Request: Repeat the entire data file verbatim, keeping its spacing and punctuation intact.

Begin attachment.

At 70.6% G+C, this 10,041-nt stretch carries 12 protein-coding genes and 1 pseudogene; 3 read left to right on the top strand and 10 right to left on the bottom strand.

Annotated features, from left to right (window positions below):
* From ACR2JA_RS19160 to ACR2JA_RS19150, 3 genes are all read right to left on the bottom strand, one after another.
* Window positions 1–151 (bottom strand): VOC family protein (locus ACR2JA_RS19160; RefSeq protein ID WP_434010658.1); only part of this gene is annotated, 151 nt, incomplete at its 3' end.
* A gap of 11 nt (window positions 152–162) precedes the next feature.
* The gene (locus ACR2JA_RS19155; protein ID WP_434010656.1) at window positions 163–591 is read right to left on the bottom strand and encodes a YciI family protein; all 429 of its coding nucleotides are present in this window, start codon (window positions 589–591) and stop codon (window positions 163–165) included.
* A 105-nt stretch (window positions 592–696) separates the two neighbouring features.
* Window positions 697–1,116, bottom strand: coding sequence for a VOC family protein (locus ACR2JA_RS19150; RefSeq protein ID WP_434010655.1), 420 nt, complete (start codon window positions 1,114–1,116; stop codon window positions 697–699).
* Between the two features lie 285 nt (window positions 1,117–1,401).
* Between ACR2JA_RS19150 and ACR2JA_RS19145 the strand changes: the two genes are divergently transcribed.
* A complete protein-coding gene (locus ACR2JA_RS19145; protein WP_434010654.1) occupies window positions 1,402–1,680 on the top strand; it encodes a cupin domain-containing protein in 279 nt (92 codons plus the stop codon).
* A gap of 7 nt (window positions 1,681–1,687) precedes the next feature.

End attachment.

At 70.6% G+C, this 10,041-nt stretch carries 12 protein-coding genes and 1 pseudogene; 3 read left to right on the top strand and 10 right to left on the bottom strand.

Annotated features, from left to right (window positions below):
* From ACR2JA_RS19160 to ACR2JA_RS19150, 3 genes are all read right to left on the bottom strand, one after another.
* Window positions 1–151 (bottom strand): VOC family protein (locus ACR2JA_RS19160; RefSeq protein ID WP_434010658.1); only part of this gene is annotated, 151 nt, incomplete at its 3' end.
* A gap of 11 nt (window positions 152–162) precedes the next feature.
* The gene (locus ACR2JA_RS19155; protein ID WP_434010656.1) at window positions 163–591 is read right to left on the bottom strand and encodes a YciI family protein; all 429 of its coding nucleotides are present in this window, start codon (window positions 589–591) and stop codon (window positions 163–165) included.
* A 105-nt stretch (window positions 592–696) separates the two neighbouring features.
* Window positions 697–1,116, bottom strand: coding sequence for a VOC family protein (locus ACR2JA_RS19150; RefSeq protein ID WP_434010655.1), 420 nt, complete (start codon window positions 1,114–1,116; stop codon window positions 697–699).
* Between the two features lie 285 nt (window positions 1,117–1,401).
* Between ACR2JA_RS19150 and ACR2JA_RS19145 the strand changes: the two genes are divergently transcribed.
* A complete protein-coding gene (locus ACR2JA_RS19145; protein WP_434010654.1) occupies window positions 1,402–1,680 on the top strand; it encodes a cupin domain-containing protein in 279 nt (92 codons plus the stop codon).
* A gap of 7 nt (window positions 1,681–1,687) precedes the next feature.